Review: AMD Radeon RX 7900 GRE GPU doesn’t quite earn its “7900” label

Estimated read time 3 min read

ASRock's take on AMD's Radeon RX 7900 GRE.
Enlarge / ASRock’s take on AMD’s Radeon RX 7900 GRE.

Andrew Cunningham

In July 2023, AMD released a new GPU called the “Radeon RX 7900 GRE” in China. GRE stands for “Golden Rabbit Edition,” a reference to the Chinese zodiac, and while the card was available outside of China in a handful of pre-built OEM systems, AMD didn’t make it widely available at retail.

That changes today—AMD is launching the RX 7900 GRE at US retail for a suggested starting price of $549. This throws it right into the middle of the busy upper-mid-range graphics card market, where it will compete with Nvidia’s $549 RTX 4070 and the $599 RTX 4070 Super, as well as AMD’s own $500 Radeon RX 7800 XT.

We’ve run our typical set of GPU tests on the 7900 GRE to see how it stacks up to the cards AMD and Nvidia are already offering. Is it worth buying a new card relatively late in this GPU generation, when rumors point to new next-gen GPUs from Nvidia, AMD, and Intel before the end of the year? Can the “Golden Rabbit Edition” still offer a good value, even though it’s currently the year of the dragon?

Meet the 7900 GRE

RX 7900 XT RX 7900 GRE RX 7800 XT RX 6800 XT RX 6800 RX 7700 XT RX 6700 XT RX 6750 XT
Compute units (Stream processors) 84 (5,376) 80 (5,120) 60 (3,840) 72 (4,608) 60 (3,840) 54 (3,456) 40 (2,560) 40 (2,560)
Boost Clock 2,400 MHz 2,245 MHz 2,430 MHz 2,250 MHz 2,105 MHz 2,544 MHz 2,581 MHz 2,600 MHz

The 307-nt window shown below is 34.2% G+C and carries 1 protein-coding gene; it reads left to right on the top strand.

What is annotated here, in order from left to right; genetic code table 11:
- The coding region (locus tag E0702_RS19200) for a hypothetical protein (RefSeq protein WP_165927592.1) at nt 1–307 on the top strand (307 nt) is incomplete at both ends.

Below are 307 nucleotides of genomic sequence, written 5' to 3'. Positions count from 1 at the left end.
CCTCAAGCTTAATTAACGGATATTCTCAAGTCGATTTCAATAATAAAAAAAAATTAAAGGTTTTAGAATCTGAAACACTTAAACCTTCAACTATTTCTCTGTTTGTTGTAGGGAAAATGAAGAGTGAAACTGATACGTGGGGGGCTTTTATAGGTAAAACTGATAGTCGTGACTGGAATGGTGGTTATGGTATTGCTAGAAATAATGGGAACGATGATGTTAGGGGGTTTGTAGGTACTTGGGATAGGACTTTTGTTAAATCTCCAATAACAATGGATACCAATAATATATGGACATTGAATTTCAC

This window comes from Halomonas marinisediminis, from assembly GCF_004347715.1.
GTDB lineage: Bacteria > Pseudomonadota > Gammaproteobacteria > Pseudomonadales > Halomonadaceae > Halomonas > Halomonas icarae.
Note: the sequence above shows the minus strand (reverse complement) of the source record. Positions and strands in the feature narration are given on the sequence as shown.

Memory Bus Width 320-bit 256-bit 256-bit 256-bit 256-bit 192-bit 192-bit 192-bit
Memory Clock 2,500 MHz 2,250 MHz 2,438 MHz 2,000 MHz 2,000 MHz 2,250 MHz 2,000 MHz 2,250 MHz
Memory size 20GB GDDR6 16GB GDDR6 16GB GDDR6 16GB GDDR6 16GB GDDR6 12GB GDDR6 12GB GDDR6 12GB GDDR6
Total board power (TBP) 315 W 260 W 263 W 300 W 250 W 245 W 230 W 250 W

The 7900 GRE slots into AMD’s existing lineup above the RX 7800 XT (currently $500-ish) and below the RX 7900 (around $750). Technologically, we’re looking at the same Navi 31 GPU silicon as the 7900 XT and XTX, but with just 80 of the compute units enabled, down from 84 and 96, respectively. The normal benefits of the RDNA3 graphics architecture apply, including hardware-accelerated AV1 video encoding and DisplayPort 2.1 support.

The 7900 GRE also includes four active memory controller die (MCD) chiplets, giving it a narrower 256-bit memory bus and 16GB of memory instead of 20GB—still plenty for modern games, though possibly not quite as future-proof as the 7900 XT. The card uses significantly less power than the 7900 XT and about the same amount as the 7800 XT. That feels a bit weird, intuitively, since slower cards almost always consume less power than faster ones. But it does make some sense; pushing the 7800 XT’s smaller Navi 32 GPU to get higher clock speeds out of it is probably making it run a bit less efficiently than a larger Navi 31 GPU die that isn’t being pushed as hard.

When we reviewed the 7800 XT last year, we noted that its hardware configuration and performance made it seem more like a successor to the (non-XT) Radeon RX 6800, while it just barely managed to match or beat the 6800 XT in our tests. Same deal with the 7900 GRE, which is a more logical successor to the 6800 XT. Bear that in mind when doing generation-over-generation comparisons.

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